A Teachers Gift (for Holly)

You turned a frown into a smile.
You taught the lame to walk a mile.
You gave the voiceless the wonder of words.
The silent were heard.
You gave the lost, direction.
You showed the timid the power of affection.
You replaced tears with wonders glisten.
The deaf began to listen.
You tamed the wild.
You brought out the brightness of a child.
You showed them how to cope.
The despondent were given hope.
When the day comes and the Lord asks you,

"What did you do right?"
Say with a warm sigh;
"I taught your angel how to fly."

Most importantly, To my heavenly Father who has walked with me, carried me, taught me, and put up with all my mistakes yet still managed to see something good enough in me to bless me with not one but three of his angels...Thank you again with all my soul for this miracle. I love you.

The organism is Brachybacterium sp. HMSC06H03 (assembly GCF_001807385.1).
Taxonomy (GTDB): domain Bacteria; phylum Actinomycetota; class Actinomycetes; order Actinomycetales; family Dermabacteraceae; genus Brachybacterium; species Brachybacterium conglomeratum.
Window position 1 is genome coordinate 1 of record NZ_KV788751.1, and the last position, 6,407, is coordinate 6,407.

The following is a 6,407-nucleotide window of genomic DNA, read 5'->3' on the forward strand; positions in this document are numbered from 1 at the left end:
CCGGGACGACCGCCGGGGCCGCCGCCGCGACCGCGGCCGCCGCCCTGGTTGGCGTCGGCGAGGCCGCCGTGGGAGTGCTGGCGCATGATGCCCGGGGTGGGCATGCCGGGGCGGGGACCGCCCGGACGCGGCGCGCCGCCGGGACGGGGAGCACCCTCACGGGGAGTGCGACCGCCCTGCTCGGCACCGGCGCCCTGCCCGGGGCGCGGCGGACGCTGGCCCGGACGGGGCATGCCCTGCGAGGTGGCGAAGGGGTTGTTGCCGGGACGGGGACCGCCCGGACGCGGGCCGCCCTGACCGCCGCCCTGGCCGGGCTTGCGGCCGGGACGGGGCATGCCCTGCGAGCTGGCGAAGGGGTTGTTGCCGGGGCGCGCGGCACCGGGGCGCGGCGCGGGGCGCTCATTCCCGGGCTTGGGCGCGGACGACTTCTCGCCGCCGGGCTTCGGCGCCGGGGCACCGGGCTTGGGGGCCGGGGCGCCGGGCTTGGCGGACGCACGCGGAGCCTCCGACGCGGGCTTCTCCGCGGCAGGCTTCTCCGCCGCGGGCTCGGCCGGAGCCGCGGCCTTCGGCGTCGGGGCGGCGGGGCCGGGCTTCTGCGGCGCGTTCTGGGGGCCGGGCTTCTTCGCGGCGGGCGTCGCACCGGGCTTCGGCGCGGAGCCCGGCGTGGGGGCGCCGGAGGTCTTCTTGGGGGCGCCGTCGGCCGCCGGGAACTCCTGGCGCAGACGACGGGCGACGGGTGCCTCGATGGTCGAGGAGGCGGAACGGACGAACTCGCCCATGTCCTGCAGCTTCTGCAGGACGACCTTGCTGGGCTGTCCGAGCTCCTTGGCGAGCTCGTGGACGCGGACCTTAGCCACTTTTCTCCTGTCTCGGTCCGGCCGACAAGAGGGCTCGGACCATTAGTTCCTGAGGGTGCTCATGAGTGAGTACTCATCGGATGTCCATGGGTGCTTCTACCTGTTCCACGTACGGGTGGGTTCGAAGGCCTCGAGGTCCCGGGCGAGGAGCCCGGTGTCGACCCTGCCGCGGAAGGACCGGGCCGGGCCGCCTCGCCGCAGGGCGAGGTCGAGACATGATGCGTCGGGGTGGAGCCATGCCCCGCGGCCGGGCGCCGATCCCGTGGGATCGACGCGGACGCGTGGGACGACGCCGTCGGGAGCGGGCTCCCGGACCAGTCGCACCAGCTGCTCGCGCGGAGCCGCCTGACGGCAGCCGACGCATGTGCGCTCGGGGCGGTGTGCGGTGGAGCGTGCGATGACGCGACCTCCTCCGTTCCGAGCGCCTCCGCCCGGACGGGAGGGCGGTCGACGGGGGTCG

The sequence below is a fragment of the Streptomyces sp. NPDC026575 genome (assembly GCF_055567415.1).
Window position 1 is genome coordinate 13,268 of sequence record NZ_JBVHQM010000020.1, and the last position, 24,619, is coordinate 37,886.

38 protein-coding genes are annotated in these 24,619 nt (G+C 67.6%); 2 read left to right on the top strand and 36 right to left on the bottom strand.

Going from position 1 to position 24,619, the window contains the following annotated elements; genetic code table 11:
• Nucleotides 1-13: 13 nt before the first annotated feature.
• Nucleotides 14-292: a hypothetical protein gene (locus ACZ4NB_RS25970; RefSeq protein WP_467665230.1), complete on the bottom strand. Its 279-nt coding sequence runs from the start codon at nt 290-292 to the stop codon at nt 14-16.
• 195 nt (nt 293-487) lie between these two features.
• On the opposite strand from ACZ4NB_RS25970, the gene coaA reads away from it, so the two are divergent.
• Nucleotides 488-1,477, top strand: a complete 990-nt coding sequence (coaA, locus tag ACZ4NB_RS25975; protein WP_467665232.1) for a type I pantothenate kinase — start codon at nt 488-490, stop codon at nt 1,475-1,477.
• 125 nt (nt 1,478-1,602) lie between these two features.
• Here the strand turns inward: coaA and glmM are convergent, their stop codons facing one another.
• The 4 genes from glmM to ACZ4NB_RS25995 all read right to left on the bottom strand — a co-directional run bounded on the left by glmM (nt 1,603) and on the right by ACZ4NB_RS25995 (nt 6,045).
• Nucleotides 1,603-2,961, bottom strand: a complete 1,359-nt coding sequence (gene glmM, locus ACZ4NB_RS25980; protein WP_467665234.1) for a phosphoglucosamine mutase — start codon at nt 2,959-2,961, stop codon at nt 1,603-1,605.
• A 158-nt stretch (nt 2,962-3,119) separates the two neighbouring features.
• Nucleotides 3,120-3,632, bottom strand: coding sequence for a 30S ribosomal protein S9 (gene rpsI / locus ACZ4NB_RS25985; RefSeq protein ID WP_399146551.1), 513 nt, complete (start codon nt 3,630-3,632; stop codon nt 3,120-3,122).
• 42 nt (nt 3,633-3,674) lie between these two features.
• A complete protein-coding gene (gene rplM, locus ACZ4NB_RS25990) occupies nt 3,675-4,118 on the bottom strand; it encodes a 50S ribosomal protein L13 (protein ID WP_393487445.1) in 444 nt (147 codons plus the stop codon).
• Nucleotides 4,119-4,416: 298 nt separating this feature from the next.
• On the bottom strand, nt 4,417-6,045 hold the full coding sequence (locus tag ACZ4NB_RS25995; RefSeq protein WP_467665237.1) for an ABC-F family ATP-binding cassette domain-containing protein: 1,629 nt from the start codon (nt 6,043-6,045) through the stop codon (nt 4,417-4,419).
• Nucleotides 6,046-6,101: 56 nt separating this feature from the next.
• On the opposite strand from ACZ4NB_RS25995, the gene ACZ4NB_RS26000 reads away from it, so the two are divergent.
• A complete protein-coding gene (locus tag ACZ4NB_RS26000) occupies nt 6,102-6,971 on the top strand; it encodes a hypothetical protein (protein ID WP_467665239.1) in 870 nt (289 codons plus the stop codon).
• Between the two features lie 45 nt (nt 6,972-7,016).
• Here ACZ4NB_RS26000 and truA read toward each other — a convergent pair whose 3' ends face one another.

To those who are still struggling with getting through those early years, there is hope, there is a light and as my daughter says "Everything is going to be okay." just keep believing, keep strong, keep fighting and don't let anyone tell you that your child cannot do it. When they start talking about what your baby can't do, stop them and tell them what your child CAN and WILL do.

Tuesday, April 12, 2011


We all know about service animals. The most commonly known is the seeing eye dog. These remarkable animals are trained and then utilized by the blind to help them see and get around. But what many don't know is that there are service dogs for many other causes including Autism. They are called therapy animals and are classified under the same service animal label. Now while these dogs don't do the same thing as a seeing eye dog would do, they do have many uses. For example.